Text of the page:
This book can be read in two parts. The first part looks into the material that creates history. Carr looks into the relation between 'facts of the past', 'historical facts' and 'interpretation'. By relating past historians to their specific context he argues that history is never a valuefree process but always colored by the relation between past, present and future. The second part of the book can be read as a motivational speech for using reason and the believe in progress to improve society This book can be read in two parts. The first part looks into the material that creates history. Carr looks into the relation between 'facts of the past', 'historical facts' and 'interpretation'. By relating past historians to their specific context he argues that history is never a valuefree process but always colored by the relation between past, present and future. The second part of the book can be read as a motivational speech for using reason and the believe in progress to improve society and the individuals living in this society. Especially the last chapter feels contemporary in the issues raised, issues like the relation between advertisements and politics, techniques that target the irrational, the sifting of power centers etc. On the other hand Carrs optimism and believe in reason (without a local superiourism) is refreshing and works as a humanist baptism in bringing past ideals to live. I recommend this book to anyone interested in the relation between history and today. If your reflective enough you may even learn why you have certain interest.

  28. 5 out of 5

    Hong

    i know this is a good book but i just didn't have the patience/knowledge in history to fully appreciate it. but i did learn a few things, that history is not as simple/straight-forward as what i used to think. History is essentially an interplay between the subjective and objective; the past, present and future - how the past is viewed from the present, and how the present is viewed based on the past. And that historical "facts" aren't purely facts as we know them, because the historian has to i know this is a good book but i just didn't have the patience/knowledge in history to fully appreciate it. but i did learn a few things, that history is not as simple/straight-forward as what i used to think. History is essentially an interplay between the subjective and objective; the past, present and future - how the past is viewed from the present, and how the present is viewed based on the past. And that historical "facts" aren't purely facts as we know them, because the historian has to select and some form of value/moral-judgment is involved. Also, an "objective" historian is not one that bases all his records on facts in a disconnected manner, but one who can rise above his society/time to view that incident. Which i do agree with, since there is inevitably a value judgment involved to determine what facts get recorded in the first place, and how to organise them etc (don't we learn all about that in law..) Perhaps one day i'll go through it again properly :) But anyone studying history or the humanities should read this!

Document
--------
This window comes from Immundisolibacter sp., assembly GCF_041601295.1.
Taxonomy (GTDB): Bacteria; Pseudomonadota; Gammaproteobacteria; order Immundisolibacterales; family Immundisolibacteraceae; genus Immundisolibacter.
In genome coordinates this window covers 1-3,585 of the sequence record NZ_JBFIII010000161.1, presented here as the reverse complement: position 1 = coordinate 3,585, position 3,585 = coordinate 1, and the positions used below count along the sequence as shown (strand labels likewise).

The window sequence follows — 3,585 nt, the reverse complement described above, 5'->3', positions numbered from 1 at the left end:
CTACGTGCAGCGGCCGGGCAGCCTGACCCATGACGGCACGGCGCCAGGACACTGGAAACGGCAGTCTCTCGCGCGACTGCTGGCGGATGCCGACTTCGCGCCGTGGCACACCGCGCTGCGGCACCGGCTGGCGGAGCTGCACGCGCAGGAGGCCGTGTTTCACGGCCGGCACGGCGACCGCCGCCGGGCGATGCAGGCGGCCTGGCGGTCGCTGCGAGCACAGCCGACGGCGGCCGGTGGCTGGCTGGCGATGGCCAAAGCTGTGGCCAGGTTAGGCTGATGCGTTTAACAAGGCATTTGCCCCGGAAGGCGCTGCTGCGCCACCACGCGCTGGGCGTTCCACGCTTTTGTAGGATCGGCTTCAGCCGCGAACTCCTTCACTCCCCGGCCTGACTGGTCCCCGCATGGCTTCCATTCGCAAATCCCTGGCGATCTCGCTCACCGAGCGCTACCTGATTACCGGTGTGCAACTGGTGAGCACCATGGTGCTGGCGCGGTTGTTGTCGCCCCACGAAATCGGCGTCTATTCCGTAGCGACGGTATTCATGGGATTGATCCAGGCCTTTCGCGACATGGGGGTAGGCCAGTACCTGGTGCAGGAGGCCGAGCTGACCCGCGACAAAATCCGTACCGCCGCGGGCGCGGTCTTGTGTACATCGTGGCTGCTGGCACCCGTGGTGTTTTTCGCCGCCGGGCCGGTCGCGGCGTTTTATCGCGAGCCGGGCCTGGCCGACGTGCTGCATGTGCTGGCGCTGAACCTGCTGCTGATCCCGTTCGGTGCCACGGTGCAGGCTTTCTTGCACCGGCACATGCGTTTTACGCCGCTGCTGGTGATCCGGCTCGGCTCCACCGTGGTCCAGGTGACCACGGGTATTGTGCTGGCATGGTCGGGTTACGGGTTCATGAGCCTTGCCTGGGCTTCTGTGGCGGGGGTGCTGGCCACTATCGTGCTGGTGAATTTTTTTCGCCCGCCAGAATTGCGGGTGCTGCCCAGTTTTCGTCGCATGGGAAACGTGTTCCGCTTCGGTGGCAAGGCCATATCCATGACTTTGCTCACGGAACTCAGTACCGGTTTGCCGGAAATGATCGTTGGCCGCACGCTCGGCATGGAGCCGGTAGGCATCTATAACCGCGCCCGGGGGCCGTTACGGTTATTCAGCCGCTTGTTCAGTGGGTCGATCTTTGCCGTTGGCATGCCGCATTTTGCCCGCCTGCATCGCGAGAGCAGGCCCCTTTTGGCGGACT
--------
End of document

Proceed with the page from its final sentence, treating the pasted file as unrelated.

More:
29. 4 out of 5

    Gregg

    Old news to the professionals, I suppose. I tell my students all the cliches already: "History is written by the victors"; "History is a cruel joke on the living"; "History is pop culture." (That last one is from Wuhl, by the way.) But Carr apparently got the ball rolling. To him, studying history means studying the historian. To him, facts are not objective, in that they were subjectively selected and arranged by a human being, subject to all the subjectivity bestowed upon him and her. And to Old news to the professionals, I suppose. I tell my students all the cliches already: "History is written by the victors"; "History is a cruel joke on the living"; "History is pop culture." (That last one is from Wuhl, by the way.) But Carr apparently got the ball rolling. To him, studying history means studying the historian. To him, facts are not objective, in that they were subjectively selected and arranged by a human being, subject to all the subjectivity bestowed upon him and her. And to Carr, history must be a continuing dialogue between past and present. Key word there: dialogue. An ongoing debate. You can jump in at the present, but it's helpful to see how the thinkers got to where they got. It's why we study Anaxagoras and Gorgias, rather than jumping ahead to John Rawles.

  30. 5 out of 5

    Max Nova

    Brief, crisp, and deeply insightful, Carr's short book ([100 pages) tackles the central questions of historiography - from what determines a " historical fact" and the great man theory of history to issues of morality/judgement and the role of causation in history. In the final section, Carr delves into the idea of "progress" and notes that "the fall of the West" may in fact be progress for the rest of the world - it's all a matter of perspective. You can read this book in an hour or two. You'll Brief, crisp, and deeply insightful, Carr's short book ([100 pages) tackles the central questions of historiography - from what determines a " historical fact" and the great man theory of history to issues of morality/judgement and the role of causation in history. In the final section, Carr delves into the idea of "progress" and notes that "the fall of the West" may in fact be progress for the rest of the world - it's all a matter of perspective. You can read this book in an hour or two. You'll probably think about it for much longer.